A Border Police officer who shot dead a teenage Palestinian protester in the West Bank in 2014 was sentenced to nine months in prison on Wednesday after reaching a plea deal with the prosecution.
A Jerusalem court found the officer, Ben Deri, guilty of causing death by negligence for using live ammunition, instead of rubber bullets, when he was ordered to disperse a crowd of protesters during Nakba Day demonstrations in the West Bank village of Beitunia, near Ramallah, on May 15, 2014.
The presiding judge, Daniel Teperberg, noted that Deri’s actions represented “serious and severe harm” to the Israeli social values of “sanctity of life and the human right to wellbeing.”
Deri had initially been charged with manslaughter, with prosecutors arguing that he had deliberately used live rounds. The charge was later reduced to the lesser crime of causing death by negligence, as part of a plea deal, under which Deri admitted to using the bullets accidentally.
While the court noted that the victim, 17-year-old Nadeem Siam Nawara, had previously thrown rocks during a protest, he was a considerable distance from the demonstration and posed no threat to Deri’s Border Police unit at the time of the shooting.
“Against protocol and despite the deceased not representing a threat to the unit, the defendant aimed his weapon at the center mass of the deceased’s body and fired at him with the intent to harm,” the court wrote.
The live round fired by Deri struck Nawara in the chest, causing him to collapse immediately. He was pronounced dead at a nearby hospital a short time later.
In its decision, the court said Deri’s apparent mistaken use of live fire required not one, but two, acts of negligence. The method used by Border Police to fire large rubber bullets from an M-16 rifle requires the use of an adapter, known as a Roma, which is affixed to the gun’s muzzle. The rubber bullets are placed in the Roma and blank cartridges are loaded into the gun itself. The force of the explosion from the blanks is what propels the rubber bullets.
According to the judges, not only was a live round introduced into a magazine that was meant to hold only blanks — the court does not say how or by whom — but Deri failed to notice that fact and failed to load a rubber bullet into the Roma before opening fire.
“The defendant did not check that his magazine contained only blanks and did not load a rubber bullet into the Roma as required. These two oversights, which amount to gross negligence, caused the death of the deceased,” the court wrote.
A second protester, Muhammad Abu Taher, 22, was also shot dead during the same demonstration and a third Palestinian was injured. Police closed those cases due to lack of evidence of wrongdoing.
The court ruled that the two months Deri has already spent in jail will count as time served, meaning he will be released from prison in some seven months, unless he is granted early parole.
In addition to his prison sentence, Deri was ordered to pay NIS 50,000 ($14,000) to Nawara’s family in damages.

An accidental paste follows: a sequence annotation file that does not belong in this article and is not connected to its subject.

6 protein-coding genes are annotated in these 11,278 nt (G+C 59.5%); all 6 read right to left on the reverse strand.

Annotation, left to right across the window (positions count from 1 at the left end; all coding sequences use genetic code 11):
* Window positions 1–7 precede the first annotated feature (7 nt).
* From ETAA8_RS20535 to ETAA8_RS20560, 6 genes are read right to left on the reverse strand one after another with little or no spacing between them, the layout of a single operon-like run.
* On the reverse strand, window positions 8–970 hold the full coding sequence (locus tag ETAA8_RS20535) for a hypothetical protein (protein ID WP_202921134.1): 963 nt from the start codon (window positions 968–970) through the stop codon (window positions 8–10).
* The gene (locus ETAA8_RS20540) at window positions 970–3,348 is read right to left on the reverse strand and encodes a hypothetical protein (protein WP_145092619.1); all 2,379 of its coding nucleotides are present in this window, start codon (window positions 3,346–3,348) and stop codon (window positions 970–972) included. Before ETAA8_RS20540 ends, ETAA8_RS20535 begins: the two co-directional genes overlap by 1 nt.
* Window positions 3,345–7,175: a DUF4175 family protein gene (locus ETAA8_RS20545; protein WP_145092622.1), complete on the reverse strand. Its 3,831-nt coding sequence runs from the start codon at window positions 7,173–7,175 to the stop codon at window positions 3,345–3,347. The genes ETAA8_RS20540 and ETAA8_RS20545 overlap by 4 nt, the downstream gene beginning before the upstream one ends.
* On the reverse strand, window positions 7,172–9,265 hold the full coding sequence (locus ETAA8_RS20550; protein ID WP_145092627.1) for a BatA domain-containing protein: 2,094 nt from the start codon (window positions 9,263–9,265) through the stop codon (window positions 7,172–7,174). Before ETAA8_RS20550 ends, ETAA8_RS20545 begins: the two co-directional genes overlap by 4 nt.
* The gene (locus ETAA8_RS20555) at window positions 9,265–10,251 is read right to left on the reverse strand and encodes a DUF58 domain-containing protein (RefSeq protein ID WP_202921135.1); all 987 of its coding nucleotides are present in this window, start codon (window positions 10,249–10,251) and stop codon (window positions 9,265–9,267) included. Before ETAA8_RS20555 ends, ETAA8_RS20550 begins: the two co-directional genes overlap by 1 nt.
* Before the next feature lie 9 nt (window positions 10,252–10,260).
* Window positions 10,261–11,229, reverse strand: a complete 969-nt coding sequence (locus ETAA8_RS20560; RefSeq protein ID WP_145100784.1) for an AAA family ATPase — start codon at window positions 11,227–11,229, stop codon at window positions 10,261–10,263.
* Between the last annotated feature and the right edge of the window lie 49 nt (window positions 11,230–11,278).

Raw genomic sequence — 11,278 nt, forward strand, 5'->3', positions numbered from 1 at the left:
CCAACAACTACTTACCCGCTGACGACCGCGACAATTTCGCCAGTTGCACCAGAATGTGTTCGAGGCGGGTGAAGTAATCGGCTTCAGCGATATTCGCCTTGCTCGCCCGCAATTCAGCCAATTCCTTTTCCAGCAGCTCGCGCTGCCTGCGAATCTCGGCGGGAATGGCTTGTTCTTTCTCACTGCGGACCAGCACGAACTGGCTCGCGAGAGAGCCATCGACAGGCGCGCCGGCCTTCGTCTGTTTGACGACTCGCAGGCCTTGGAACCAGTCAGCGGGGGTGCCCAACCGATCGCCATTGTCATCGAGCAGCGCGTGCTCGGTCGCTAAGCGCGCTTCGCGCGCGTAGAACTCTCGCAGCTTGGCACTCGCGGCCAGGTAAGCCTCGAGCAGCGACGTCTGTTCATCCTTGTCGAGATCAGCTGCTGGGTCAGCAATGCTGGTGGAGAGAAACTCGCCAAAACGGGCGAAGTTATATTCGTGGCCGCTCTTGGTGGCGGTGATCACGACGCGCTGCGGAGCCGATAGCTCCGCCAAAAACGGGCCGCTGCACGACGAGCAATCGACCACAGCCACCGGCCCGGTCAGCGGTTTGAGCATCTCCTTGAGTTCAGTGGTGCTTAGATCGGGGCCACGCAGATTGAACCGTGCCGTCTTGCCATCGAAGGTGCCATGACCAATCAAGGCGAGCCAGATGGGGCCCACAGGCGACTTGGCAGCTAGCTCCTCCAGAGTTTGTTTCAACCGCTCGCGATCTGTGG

In their ruling, the presiding judges noted the pain Nawara’s death had caused the rest of his family, especially his father, who testified during the trial.
“The deceased was an outgoing boy, involved in the life of his family and full of love towards it,” Teperberg wrote.
A police investigation into the shooting found that Deri, who was 21 at the time of the incident, confirmed that he had used a live round rather than nonlethal munitions.
Nawara’s family had previously vowed to use every means possible to see justice served, including an appeal to the International Criminal Court.
The family of the Palestinian teen rejected the defense’s arguments that Deri had not realized he was using live ammunition instead of rubber bullets.
“There is a video that proves that it was murder in cold blood, and all the proof and the autopsy of the body say that Deri is the murderer,” Nawara’s father told Channel 2 news in December 2016. “We don’t need a plea bargain, we have 70 witnesses that were there, and hard evidence.”
In a letter to the prosecution, a lawyer for the family, Firas Asli, wrote that it was not clear why the plea agreement was pursued and why the “rights of the victims were being harmed,” according to Haaretz.
— adri nieuwhof (@steketeh) May 17, 2014
The four-year legal process was marred by numerous hearing delays and cancellations, and the dismissal of the first judge due to a connection to one of the witnesses, followed by a holdup in appointing a second judge. A new judge was finally appointed following a lawyers’ plea to spare the victim’s family from torment.
Deri, who was a commander in the unit, initially claimed that he had fired only rubber bullets. According to his initial version of events, he used rubber bullets in accordance with received orders. However, the indictment claimed police found evidence Deri had allegedly intended to fire live ammunition at the back of the deceased, even though he posed no threat, with the explicit intent to cause serious harm and possibly death. Deri was also accused of covering up his actions at the time.
Deri’s lawyer, Tzion Amir, of the Honenu legal rights group that defends right-wing extremists, negotiated the plea deal.
An autopsy performed by Palestinian and Israeli pathologists in 2014 found that Nawara was almost certainly killed by live fire, most likely from an Israeli weapon. Two pathologists from the US and Denmark were in attendance during the autopsy, which took place at the Abu Dis Institute of Forensic Medicine in the West Bank.
An entry and exit wound were detected on the body, and shrapnel was also found, the Palestinian Ma’an news agency reported.